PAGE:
The 2×42 belt grinders are made by a few different companies and typically come with a 6 inch belt “They have a disc sander on the side and are intended for the woodworking market. Most major abrasive companies offer a wide range of appropriate belts. Because of the wider belt, they are also easier to use than the 1×30.

They do, however, have some drawbacks, such as the lack of a suitable slack-belt option or usable contact wheels. Because they typically only have a 1/3hp motor, they will slow and “bog down” as you grind, limiting your grinding ability. Its configuration is also limited in that it cannot be easily tilted 90 degrees to the side. This can be a worthwhile option for a beginner without breaking the bank but you will be dreaming for more power as your career develops.

4x36Belt Grinders

The 4×36″ belt sander is one we get a lot of questions about, as it’s a common sander a lot of people already have, found at most hardware stores around the world
Unfortunately, it is not ideal for most knife making/blacksmithing applications. It is designed for woodwork and the way it’s built doesn’t allow for the use of the edge of the belt to be utilized, which is an essential part of a belt sander in knife making applications.

Due to the weak motor and wide belt, it will bog down easier than other machines. Most people will be better off buying a 1×30” or 1×42” when starting into knife making.

2x48Belt Grinders

The 2×48″ grinder size is an interesting one, it’s the smallest belt size that can come in a “square wheel configuration” body, but most commercially available grinders of this size come in an upright style. These grinders also have an excellent array of belts for them, virtually the same selection that is available for 2×72. You’ll find an increasing number of accessories available, from small wheels, to contact wheels to surface grinding attachments and they often have a larger motor than the smaller grinders. If you are a serious hobbyist or a professional short on space, a 2×48” is an excellent option.

We love how easily this size of grinder can fit into a small workshop and how versatile it can be with a variable frequency drive speed controller. It has prices ranging from $330-$1495 depending on motor power and the particular configuration.


The 2×72 belt grinder is the industry standard for professional knife making. Partially due to the vast array of belts available for the grinder, as well as being a generally powerful and still reasonably compact machine. There are a wide variety of options available, ranging from building one yourself to buying a top of the line professional grade grinder, designed to suit a Bladesmith perfectly.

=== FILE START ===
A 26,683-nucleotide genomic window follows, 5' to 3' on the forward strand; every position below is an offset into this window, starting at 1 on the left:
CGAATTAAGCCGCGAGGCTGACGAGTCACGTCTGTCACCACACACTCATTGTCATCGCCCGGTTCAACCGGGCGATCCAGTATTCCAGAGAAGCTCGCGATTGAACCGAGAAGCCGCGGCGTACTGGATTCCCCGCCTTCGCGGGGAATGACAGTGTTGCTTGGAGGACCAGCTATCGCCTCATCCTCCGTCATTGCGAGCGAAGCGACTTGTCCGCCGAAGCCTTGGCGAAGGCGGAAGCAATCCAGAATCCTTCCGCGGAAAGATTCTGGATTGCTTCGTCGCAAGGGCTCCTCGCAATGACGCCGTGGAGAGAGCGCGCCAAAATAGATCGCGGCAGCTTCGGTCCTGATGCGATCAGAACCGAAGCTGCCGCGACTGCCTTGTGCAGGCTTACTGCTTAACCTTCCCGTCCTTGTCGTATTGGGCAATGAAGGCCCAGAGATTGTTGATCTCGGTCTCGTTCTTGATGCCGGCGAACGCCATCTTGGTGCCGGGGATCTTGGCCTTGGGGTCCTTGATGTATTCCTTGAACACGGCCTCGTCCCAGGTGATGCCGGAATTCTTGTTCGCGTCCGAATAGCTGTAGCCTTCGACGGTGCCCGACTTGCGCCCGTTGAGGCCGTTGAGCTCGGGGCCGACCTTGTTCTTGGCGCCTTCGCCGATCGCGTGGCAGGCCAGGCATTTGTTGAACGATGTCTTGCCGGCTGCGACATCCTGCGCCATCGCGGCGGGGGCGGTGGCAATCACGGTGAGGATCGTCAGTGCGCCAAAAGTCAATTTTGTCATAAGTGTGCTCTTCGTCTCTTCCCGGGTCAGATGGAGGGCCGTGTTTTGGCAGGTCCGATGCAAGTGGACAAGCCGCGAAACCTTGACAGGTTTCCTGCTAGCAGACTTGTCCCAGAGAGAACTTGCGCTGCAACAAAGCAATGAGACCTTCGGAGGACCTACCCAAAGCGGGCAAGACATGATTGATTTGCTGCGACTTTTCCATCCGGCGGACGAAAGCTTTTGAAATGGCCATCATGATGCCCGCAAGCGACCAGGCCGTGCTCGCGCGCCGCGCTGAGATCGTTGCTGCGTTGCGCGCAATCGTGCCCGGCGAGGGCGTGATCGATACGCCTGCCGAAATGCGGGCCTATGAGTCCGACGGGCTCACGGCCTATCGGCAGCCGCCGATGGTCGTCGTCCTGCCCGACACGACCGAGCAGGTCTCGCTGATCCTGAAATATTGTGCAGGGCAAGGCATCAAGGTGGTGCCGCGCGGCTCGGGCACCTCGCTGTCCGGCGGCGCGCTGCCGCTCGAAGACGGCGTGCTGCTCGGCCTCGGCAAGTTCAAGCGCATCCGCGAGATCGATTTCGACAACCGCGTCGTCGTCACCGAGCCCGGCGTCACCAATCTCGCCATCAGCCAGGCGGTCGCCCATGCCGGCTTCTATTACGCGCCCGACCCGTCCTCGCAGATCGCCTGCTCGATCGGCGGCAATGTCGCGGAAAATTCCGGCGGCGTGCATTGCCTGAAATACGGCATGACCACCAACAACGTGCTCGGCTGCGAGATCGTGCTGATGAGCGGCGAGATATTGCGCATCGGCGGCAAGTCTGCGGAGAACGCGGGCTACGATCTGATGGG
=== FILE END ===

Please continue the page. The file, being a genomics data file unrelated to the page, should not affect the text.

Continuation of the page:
Along with great abrasive options, the number of accessories that are available for a 2×72” machine is also second to none. Wheel attachments from 1/4″ to 16″ and just about every size in between are available for getting into tight spots, profiling, fullering, and wide hollow grinds. Surface grinding attachments, slack belt rotary platens, and other attachments are becoming more available for them as well.

A Knife Makers 2×72 (and some 2×48’s) commonly come in the “square wheel” configuration, with a 4-7″ drive wheel in the back, a tensioning and tracking wheel on the top, and a flat platen with two contact wheels facing the user. This style is the grinder of choice due to its adaptability and versatility. Most of them out of the box have a flat platen, two contact wheels, and a slack belt without changing any tooling. When the need arises for different specialty tooling, the switch is easy. A turn of a handle for the tooling arm to come free, and you’re able to replace it quickly with another.

A more budget friendly option is the vertical style that has a large drive/contact wheel on the bottom, a flat platen halfway up, and tension and tracking wheel at the top. The vertically configured style takes up less space than the square-wheel style. Still, it is far less versatile, as it usually doesn’t have the option for changing tooling the same way the square wheel does and the flat platen is less useful.

The vertically configured 2×72’s are an excellent grinder for the money and will out-perform most smaller grinders. They’re an excellent option for hobbyists or for those just finding out if knife making is something they’d like to pursue.

We recommend a square wheel configuration 2×72” or 2×48” if it’s within the budget, adding attachments as you can afford them is an excellent way to build up your shop slowly.